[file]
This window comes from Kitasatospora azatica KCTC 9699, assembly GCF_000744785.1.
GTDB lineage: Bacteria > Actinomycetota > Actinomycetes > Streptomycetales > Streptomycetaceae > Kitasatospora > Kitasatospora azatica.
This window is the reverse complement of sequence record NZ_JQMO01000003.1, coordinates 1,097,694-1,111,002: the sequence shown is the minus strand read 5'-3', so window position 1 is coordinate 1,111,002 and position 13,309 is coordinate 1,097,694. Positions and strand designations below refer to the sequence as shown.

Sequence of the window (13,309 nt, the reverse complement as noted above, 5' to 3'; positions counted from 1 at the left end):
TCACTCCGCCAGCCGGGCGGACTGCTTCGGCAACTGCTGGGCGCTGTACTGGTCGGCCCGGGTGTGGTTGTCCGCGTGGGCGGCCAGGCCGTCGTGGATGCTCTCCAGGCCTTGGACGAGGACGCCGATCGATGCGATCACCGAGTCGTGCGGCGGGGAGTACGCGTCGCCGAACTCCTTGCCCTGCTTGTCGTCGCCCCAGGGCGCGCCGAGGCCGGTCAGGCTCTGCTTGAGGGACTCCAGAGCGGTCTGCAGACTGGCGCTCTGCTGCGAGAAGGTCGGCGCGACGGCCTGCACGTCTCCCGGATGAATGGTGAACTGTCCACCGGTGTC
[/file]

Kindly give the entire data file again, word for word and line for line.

This window comes from Kitasatospora azatica KCTC 9699, assembly GCF_000744785.1.
GTDB lineage: Bacteria > Actinomycetota > Actinomycetes > Streptomycetales > Streptomycetaceae > Kitasatospora > Kitasatospora azatica.
This window is the reverse complement of sequence record NZ_JQMO01000003.1, coordinates 1,097,694-1,111,002: the sequence shown is the minus strand read 5'-3', so window position 1 is coordinate 1,111,002 and position 13,309 is coordinate 1,097,694. Positions and strand designations below refer to the sequence as shown.

Sequence of the window (13,309 nt, the reverse complement as noted above, 5' to 3'; positions counted from 1 at the left end):
TCACTCCGCCAGCCGGGCGGACTGCTTCGGCAACTGCTGGGCGCTGTACTGGTCGGCCCGGGTGTGGTTGTCCGCGTGGGCGGCCAGGCCGTCGTGGATGCTCTCCAGGCCTTGGACGAGGACGCCGATCGATGCGATCACCGAGTCGTGCGGCGGGGAGTACGCGTCGCCGAACTCCTTGCCCTGCTTGTCGTCGCCCCAGGGCGCGCCGAGGCCGGTCAGGCTCTGCTTGAGGGACTCCAGAGCGGTCTGCAGACTGGCGCTCTGCTGCGAGAAGGTCGGCGCGACGGCCTGCACGTCTCCCGGATGAATGGTGAACTGTCCACCGGTGTC